Australian special forces killings; Prince Andrew and a Luxembourg bank; Trump election pressure

This week's best document-based investigative journalism.

Video shows Australian SAS soldier shooting and killing unarmed man at close range in Afghanistan

ABC and 4corners citing footage captured on helmet camera.

Four Corners has obtained video which shows a [special forces] operator shooting an unarmed Afghan man three times in the head and chest while he cowers on the ground.

Prince Andrew Helped a Secretive Luxembourg Bank Woo Sketchy Clients

Bloomberg citing emails and internal documents.

For years, Andrew acted as an unofficial door opener for David Rowland and his private bank in Luxembourg … according to a trove of emails, internal documents, and previously unreported regulatory filings.

‘You Have Zero Privacy’ Says an Internal Royal Canadian Mounted Police Presentation

The Tyee citing internal communications.

A 3,000-page batch of internal communications from the RCMP … provides a window into how the force builds its capabilities to spy on internet users and works to hide its methods from the public.

Trump Campaign Officials Started Pressuring Georgia’s Secretary of State Long Before the Election

ProPublica citing an internal email. 

Long before Republican senators began publicly denouncing how Georgia Secretary of State Brad Raffensperger handled the voting there, he withstood pressure from the campaign of Donald Trump to endorse the president for reelection.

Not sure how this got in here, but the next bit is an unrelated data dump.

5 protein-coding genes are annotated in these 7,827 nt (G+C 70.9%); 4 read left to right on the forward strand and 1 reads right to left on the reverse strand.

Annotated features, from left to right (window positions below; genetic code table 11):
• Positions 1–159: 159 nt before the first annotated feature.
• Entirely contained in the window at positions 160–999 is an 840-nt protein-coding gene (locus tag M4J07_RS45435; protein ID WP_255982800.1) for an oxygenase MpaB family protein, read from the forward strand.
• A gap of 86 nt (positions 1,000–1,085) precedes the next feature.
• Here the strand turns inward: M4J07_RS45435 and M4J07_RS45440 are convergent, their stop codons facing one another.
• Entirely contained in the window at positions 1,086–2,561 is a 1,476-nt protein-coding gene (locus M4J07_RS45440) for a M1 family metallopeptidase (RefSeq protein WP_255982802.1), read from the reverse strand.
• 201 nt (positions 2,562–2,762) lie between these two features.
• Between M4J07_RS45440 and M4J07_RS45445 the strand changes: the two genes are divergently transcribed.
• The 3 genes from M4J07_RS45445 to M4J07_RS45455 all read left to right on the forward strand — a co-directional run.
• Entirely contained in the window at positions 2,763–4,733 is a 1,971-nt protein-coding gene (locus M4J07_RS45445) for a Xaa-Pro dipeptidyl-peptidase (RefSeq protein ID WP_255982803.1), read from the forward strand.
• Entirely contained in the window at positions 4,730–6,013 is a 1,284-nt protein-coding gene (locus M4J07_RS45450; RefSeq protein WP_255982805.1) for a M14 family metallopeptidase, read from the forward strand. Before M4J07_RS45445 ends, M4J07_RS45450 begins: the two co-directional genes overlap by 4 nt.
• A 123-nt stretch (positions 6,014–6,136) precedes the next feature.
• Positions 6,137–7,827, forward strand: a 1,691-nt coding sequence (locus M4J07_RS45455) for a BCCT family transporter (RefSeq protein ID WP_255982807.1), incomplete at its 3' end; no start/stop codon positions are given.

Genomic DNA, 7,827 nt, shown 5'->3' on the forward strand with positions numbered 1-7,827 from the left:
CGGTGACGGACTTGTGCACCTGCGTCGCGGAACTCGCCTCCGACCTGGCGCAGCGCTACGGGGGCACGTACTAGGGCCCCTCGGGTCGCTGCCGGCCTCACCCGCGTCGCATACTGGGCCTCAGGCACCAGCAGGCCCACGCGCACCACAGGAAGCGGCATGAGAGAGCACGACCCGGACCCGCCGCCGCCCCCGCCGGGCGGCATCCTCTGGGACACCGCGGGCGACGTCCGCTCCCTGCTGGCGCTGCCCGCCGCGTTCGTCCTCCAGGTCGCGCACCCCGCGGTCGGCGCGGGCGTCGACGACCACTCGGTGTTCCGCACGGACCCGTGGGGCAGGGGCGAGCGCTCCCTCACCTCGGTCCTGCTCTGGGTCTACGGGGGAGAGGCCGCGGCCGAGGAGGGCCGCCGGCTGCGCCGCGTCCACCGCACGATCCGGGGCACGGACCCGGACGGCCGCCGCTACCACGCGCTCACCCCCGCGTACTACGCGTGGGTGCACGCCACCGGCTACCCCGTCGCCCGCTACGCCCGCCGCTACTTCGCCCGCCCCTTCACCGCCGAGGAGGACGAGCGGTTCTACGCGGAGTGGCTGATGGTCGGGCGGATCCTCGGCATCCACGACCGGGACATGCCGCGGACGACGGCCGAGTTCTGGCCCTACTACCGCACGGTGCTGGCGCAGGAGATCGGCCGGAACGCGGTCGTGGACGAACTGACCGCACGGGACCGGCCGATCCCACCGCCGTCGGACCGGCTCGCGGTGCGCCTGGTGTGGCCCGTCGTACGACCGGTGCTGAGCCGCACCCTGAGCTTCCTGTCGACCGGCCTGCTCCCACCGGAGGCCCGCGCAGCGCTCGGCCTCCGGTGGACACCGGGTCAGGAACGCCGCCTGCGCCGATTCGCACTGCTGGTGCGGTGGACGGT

In the mercenaries’ own words: Documents detail TigerSwan infiltration of Standing Rock

The Intercept citing company documents, including WhatsApp chats, invoices and operational plans.

The weekend before Donald Trump was elected president in 2016, a secret private security initiative called “Operation Baratheon” was scheduled to begin. A PowerPoint presentation laid out the plan for Joel McCollough, a burly ex-Marine bearing a resemblance to “Game of Thrones” character King Robert Baratheon. He had been posing as an opponent of the Dakota Access pipeline at protests in Iowa but was now assigned to travel to North Dakota to collect intelligence on the growing anti-pipeline movement.


The words "according to documents" in a news story signal investigative journalism of the highest caliber.

We want to celebrate reporting based on government or corporate reports, emails, private chat messages or something equally tangible—as opposed to that based on unnamed sources or rumors.

The idea is imperfect, of course, and some excellent reporting will be based on no documents and some terrible reporting will be based on many documents. But ultimately, it's a great rule of thumb.

According to Documents was created by investigative reporters Girish Gupta and Alexandra Ulmer.

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